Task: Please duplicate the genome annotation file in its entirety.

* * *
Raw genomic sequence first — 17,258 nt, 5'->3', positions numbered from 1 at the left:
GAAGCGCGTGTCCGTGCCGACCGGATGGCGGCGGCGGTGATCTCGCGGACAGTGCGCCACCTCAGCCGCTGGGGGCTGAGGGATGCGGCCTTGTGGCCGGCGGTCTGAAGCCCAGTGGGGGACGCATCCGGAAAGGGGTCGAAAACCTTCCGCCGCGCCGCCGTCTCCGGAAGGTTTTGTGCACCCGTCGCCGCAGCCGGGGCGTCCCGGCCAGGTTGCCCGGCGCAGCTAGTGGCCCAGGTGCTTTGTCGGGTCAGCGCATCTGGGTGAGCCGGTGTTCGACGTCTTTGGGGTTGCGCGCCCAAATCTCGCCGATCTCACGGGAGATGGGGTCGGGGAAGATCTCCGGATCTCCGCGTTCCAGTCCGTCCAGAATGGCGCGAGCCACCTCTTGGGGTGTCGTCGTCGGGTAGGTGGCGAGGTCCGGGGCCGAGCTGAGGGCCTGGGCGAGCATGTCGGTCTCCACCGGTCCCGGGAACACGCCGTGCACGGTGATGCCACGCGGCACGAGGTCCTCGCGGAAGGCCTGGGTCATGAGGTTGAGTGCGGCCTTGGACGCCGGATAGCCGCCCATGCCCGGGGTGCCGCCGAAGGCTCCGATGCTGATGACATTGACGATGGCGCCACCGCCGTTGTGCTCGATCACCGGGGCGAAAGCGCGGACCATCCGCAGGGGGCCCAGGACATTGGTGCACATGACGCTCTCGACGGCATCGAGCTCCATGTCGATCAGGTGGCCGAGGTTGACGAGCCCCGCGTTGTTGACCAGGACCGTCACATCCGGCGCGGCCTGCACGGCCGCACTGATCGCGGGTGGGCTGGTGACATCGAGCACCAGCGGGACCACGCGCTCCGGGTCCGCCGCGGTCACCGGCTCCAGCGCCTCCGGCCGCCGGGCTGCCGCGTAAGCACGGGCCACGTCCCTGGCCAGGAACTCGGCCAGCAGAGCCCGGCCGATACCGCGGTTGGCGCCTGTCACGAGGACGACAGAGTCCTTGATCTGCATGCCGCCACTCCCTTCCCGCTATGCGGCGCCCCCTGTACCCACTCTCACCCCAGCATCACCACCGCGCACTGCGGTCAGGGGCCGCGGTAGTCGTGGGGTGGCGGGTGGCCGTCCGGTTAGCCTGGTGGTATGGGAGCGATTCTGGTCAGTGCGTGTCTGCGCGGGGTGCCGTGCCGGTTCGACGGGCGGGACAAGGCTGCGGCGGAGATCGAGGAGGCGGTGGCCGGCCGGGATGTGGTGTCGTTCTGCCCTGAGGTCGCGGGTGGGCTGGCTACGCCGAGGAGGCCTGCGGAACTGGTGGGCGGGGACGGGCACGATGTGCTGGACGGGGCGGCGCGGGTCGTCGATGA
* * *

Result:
Raw genomic sequence first — 17,258 nt, 5'->3', positions numbered from 1 at the left:
GAAGCGCGTGTCCGTGCCGACCGGATGGCGGCGGCGGTGATCTCGCGGACAGTGCGCCACCTCAGCCGCTGGGGGCTGAGGGATGCGGCCTTGTGGCCGGCGGTCTGAAGCCCAGTGGGGGACGCATCCGGAAAGGGGTCGAAAACCTTCCGCCGCGCCGCCGTCTCCGGAAGGTTTTGTGCACCCGTCGCCGCAGCCGGGGCGTCCCGGCCAGGTTGCCCGGCGCAGCTAGTGGCCCAGGTGCTTTGTCGGGTCAGCGCATCTGGGTGAGCCGGTGTTCGACGTCTTTGGGGTTGCGCGCCCAAATCTCGCCGATCTCACGGGAGATGGGGTCGGGGAAGATCTCCGGATCTCCGCGTTCCAGTCCGTCCAGAATGGCGCGAGCCACCTCTTGGGGTGTCGTCGTCGGGTAGGTGGCGAGGTCCGGGGCCGAGCTGAGGGCCTGGGCGAGCATGTCGGTCTCCACCGGTCCCGGGAACACGCCGTGCACGGTGATGCCACGCGGCACGAGGTCCTCGCGGAAGGCCTGGGTCATGAGGTTGAGTGCGGCCTTGGACGCCGGATAGCCGCCCATGCCCGGGGTGCCGCCGAAGGCTCCGATGCTGATGACATTGACGATGGCGCCACCGCCGTTGTGCTCGATCACCGGGGCGAAAGCGCGGACCATCCGCAGGGGGCCCAGGACATTGGTGCACATGACGCTCTCGACGGCATCGAGCTCCATGTCGATCAGGTGGCCGAGGTTGACGAGCCCCGCGTTGTTGACCAGGACCGTCACATCCGGCGCGGCCTGCACGGCCGCACTGATCGCGGGTGGGCTGGTGACATCGAGCACCAGCGGGACCACGCGCTCCGGGTCCGCCGCGGTCACCGGCTCCAGCGCCTCCGGCCGCCGGGCTGCCGCGTAAGCACGGGCCACGTCCCTGGCCAGGAACTCGGCCAGCAGAGCCCGGCCGATACCGCGGTTGGCGCCTGTCACGAGGACGACAGAGTCCTTGATCTGCATGCCGCCACTCCCTTCCCGCTATGCGGCGCCCCCTGTACCCACTCTCACCCCAGCATCACCACCGCGCACTGCGGTCAGGGGCCGCGGTAGTCGTGGGGTGGCGGGTGGCCGTCCGGTTAGCCTGGTGGTATGGGAGCGATTCTGGTCAGTGCGTGTCTGCGCGGGGTGCCGTGCCGGTTCGACGGGCGGGACAAGGCTGCGGCGGAGATCGAGGAGGCGGTGGCCGGCCGGGATGTGGTGTCGTTCTGCCCTGAGGTCGCGGGTGGGCTGGCTACGCCGAGGAGGCCTGCGGAACTGGTGGGCGGGGACGGGCACGATGTGCTGGACGGGGCGGCGCGGGTCGTCGATGA